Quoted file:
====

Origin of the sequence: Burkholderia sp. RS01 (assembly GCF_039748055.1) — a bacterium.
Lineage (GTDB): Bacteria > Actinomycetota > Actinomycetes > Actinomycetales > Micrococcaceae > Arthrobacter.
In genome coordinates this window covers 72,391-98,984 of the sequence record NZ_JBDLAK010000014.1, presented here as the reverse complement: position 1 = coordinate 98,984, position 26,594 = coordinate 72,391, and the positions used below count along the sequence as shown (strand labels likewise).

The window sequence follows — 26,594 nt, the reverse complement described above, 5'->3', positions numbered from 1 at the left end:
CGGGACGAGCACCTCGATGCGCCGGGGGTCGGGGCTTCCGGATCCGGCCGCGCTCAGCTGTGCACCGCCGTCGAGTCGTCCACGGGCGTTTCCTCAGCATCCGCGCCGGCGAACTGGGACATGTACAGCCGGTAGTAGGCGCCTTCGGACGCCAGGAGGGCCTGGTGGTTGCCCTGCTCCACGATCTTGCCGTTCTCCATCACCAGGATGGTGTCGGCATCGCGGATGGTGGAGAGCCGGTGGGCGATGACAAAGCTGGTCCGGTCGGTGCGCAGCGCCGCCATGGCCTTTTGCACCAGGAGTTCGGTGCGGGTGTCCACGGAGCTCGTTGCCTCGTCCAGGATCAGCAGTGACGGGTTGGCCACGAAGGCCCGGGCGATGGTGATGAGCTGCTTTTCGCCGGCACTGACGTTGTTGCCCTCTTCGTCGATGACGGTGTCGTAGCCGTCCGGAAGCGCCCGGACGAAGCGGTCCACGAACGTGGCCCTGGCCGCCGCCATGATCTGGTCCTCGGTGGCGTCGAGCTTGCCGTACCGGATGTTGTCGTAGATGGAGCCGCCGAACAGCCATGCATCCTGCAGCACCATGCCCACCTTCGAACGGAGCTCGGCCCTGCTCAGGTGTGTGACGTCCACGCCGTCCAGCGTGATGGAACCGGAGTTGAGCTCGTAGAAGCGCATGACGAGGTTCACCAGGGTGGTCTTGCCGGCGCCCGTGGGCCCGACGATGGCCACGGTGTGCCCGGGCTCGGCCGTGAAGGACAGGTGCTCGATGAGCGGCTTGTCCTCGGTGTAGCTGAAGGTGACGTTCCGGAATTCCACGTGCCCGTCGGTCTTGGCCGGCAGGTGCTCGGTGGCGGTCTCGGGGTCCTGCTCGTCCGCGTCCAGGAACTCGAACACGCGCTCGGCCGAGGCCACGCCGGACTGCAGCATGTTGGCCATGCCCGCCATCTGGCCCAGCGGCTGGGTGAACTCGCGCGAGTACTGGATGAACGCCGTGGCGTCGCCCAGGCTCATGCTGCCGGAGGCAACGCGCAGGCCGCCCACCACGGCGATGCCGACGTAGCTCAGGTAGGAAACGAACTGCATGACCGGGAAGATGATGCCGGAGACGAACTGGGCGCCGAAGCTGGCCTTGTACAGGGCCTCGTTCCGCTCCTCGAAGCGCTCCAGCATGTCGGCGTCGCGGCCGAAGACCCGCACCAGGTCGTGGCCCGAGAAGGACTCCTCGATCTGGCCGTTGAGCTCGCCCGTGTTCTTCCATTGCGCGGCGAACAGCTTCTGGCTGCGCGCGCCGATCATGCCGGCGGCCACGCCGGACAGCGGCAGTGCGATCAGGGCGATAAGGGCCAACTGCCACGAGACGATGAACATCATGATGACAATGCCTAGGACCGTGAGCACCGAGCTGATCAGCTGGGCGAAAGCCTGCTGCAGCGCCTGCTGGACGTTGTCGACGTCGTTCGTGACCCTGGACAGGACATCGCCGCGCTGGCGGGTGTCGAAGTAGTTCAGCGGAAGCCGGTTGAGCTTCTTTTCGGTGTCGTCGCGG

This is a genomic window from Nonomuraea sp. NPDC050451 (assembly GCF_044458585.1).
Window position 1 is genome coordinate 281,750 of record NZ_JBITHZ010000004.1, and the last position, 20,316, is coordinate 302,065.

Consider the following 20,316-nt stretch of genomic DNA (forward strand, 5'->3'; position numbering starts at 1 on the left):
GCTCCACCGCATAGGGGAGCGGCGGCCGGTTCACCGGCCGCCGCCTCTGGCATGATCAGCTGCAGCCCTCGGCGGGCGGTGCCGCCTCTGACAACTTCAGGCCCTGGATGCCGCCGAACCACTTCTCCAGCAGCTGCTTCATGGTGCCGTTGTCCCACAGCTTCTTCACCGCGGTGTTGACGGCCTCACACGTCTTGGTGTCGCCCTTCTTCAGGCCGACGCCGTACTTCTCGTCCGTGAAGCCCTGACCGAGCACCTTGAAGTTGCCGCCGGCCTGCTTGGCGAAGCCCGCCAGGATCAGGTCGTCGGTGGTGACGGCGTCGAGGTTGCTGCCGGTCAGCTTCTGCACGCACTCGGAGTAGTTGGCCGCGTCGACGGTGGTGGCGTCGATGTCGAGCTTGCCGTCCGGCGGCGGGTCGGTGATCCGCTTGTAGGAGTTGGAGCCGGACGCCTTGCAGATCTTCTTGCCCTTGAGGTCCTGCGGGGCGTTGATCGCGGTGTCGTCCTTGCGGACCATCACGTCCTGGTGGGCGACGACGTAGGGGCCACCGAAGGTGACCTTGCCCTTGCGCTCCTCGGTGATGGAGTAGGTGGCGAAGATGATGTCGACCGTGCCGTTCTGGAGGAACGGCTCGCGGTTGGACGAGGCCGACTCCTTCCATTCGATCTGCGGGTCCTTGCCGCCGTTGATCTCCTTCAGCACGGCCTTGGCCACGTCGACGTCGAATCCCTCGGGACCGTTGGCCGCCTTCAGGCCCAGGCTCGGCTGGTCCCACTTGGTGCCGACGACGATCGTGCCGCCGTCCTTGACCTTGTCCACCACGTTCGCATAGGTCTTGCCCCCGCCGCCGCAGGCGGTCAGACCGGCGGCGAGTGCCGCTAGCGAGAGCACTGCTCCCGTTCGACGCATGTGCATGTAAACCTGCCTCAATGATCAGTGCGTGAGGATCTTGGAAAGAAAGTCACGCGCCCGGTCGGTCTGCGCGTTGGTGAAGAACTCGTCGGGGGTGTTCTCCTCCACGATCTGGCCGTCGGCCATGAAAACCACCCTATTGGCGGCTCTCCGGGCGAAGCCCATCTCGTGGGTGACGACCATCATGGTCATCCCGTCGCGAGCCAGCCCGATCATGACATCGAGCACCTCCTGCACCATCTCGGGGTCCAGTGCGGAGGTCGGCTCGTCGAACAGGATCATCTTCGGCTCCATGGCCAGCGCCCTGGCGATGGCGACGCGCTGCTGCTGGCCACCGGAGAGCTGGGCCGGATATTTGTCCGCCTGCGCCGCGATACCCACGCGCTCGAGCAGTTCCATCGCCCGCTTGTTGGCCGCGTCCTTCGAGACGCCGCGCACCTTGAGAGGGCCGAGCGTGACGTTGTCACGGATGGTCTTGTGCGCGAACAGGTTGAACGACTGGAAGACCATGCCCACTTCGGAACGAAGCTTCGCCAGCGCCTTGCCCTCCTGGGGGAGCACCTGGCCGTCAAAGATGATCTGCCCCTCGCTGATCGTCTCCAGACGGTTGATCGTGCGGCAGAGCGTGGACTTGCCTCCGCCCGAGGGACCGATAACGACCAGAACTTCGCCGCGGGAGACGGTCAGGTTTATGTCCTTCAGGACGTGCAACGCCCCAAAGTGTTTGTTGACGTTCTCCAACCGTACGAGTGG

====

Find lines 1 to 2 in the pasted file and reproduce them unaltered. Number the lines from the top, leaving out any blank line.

Origin of the sequence: Burkholderia sp. RS01 (assembly GCF_039748055.1) — a bacterium.
Lineage (GTDB): Bacteria > Actinomycetota > Actinomycetes > Actinomycetales > Micrococcaceae > Arthrobacter.